• National Trust Awards $1.6 Million in Grants to Organizations Dedicated to Preserving Black History

    July 5, 2019

    On July 5, 2019, at the 25th annual Essence Festival in New Orleans, the National Trust announced more than $1.6 million in grants to 22 sites and organizations through its African American Cultural Heritage Action Fund. Now in its second year, the Action Fund has granted a total of $2.7 million since its launch in November of 2017.

    In his announcement from Center Stage at this year’s Essence Festival, Brent Leggs, executive director of the Action Fund, underscored the importance of this work, noting, “The recipients of this funding shine a light on once lived stories and Black culture, some familiar and some yet untold, that weave together the complex story of American history in the United States.”

    The Action Fund is a $25 million multi-year national initiative aimed at uplifting the largely overlooked contributions of African Americans by protecting and restoring African American historic sites and uncovering hidden stories of African Americans connected to historic sites across the nation. This year’s awardees include the home of Negro League Baseball phenom Satchel Paige; the Emmett Till Memorial Commission; ‘The Forum’ in Chicago’s Bronzeville; and more.

    This year’s funds, provided by The Andrew W. Mellon Foundation, were awarded to key places and organizations that help the Action Fund achieve its mission of protecting, restoring, and interpreting African American historic sites and uncovering hidden narratives of African Americans and their contribution to the American story. Grants were given across four categories: capacity building, project planning, capital, and programming and interpretation.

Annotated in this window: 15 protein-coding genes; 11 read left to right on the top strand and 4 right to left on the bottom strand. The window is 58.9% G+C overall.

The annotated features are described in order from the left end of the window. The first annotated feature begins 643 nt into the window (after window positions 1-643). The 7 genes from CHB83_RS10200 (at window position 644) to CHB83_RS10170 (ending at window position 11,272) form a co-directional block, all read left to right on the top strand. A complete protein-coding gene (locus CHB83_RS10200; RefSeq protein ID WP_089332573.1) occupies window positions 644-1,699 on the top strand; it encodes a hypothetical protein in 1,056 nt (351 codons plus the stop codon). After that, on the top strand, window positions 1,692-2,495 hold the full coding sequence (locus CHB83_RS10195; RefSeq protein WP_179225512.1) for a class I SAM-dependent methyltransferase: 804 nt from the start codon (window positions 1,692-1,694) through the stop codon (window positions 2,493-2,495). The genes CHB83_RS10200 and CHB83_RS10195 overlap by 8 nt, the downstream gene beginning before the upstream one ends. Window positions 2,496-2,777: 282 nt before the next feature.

“Beyond saving important African American heritage sites, the Action Fund is helping Americans understand more deeply who we are as a nation,” remarked Mellon Foundation President Elizabeth Alexander. “We applaud the ongoing work of the Action Fund in calling greater attention to the diversity of American history and lifting up narratives that have been too long neglected or forgotten.”

    External review for grant applications was provided by the Association for the Study of African American Life and History and the Hutchins Center for African and African American Research at Harvard University.

    Learn more about all 22 awardees.

  • African American Cultural Heritage Action Fund Grant Spurs Restoration of Original Windows in Chicago Art Center

    June 12, 2019

    On June 12, 2019, the South Side Community Art Center kicked off the restoration of the building's original windows through a grant provided by the African American Cultural Heritage Action Fund in July 2018. The 1892 Classical Revival home in Chicago's Bronzeville neighborhood was converted into an art center in 1940, one of nearly 100 art centers in the country established by the Works Progress Administration's Federal Art Project in the 1940s.

    Since then, the Art Center has served as a cultural and artistic hub in Chicago, fostering emerging African American artists and showcasing established talent while connecting South Side residents to art through exhibits, classes, lectures, and other community programming.

    The Art Center's window restoration grant was part of more than $1 million provided by the Action Fund last year to support the preservation of sites and stories of black history. The next round of Action Fund grants will be announced on July 5 at Essence Fest in New Orleans.